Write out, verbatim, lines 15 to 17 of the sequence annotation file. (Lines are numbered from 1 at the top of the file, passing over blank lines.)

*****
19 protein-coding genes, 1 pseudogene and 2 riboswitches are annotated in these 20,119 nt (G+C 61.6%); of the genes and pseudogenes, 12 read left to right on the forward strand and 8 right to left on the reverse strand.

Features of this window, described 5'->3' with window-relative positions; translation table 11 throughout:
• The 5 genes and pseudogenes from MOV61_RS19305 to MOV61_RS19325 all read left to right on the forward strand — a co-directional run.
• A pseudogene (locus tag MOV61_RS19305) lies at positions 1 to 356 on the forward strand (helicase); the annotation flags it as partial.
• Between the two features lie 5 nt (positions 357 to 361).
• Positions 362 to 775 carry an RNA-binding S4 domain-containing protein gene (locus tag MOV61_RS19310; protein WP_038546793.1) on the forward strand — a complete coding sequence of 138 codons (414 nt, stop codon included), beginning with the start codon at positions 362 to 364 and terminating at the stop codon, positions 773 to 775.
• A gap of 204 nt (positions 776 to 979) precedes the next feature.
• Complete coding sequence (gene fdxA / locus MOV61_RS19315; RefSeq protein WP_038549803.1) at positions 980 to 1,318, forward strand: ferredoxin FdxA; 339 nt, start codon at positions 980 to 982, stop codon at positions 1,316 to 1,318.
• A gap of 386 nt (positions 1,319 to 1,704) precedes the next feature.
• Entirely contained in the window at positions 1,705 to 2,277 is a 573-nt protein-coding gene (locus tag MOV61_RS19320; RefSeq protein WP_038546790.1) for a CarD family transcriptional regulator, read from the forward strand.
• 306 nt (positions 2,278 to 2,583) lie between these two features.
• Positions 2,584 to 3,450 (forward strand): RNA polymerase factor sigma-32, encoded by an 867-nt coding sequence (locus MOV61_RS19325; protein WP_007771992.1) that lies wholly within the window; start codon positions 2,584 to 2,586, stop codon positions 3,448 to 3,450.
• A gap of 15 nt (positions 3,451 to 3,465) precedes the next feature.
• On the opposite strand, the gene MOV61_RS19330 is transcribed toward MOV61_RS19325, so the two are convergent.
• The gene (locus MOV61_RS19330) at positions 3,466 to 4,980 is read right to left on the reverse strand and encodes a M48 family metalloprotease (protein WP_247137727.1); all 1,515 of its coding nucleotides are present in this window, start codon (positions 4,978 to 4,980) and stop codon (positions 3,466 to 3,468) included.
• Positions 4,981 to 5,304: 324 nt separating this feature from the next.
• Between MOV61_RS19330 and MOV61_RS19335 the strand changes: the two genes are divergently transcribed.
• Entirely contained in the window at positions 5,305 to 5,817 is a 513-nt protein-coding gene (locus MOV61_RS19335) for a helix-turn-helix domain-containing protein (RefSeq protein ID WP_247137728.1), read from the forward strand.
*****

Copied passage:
• The gene (locus MOV61_RS19330) at positions 3,466 to 4,980 is read right to left on the reverse strand and encodes a M48 family metalloprotease (protein WP_247137727.1); all 1,515 of its coding nucleotides are present in this window, start codon (positions 4,978 to 4,980) and stop codon (positions 3,466 to 3,468) included.
• Positions 4,981 to 5,304: 324 nt separating this feature from the next.
• Between MOV61_RS19330 and MOV61_RS19335 the strand changes: the two genes are divergently transcribed.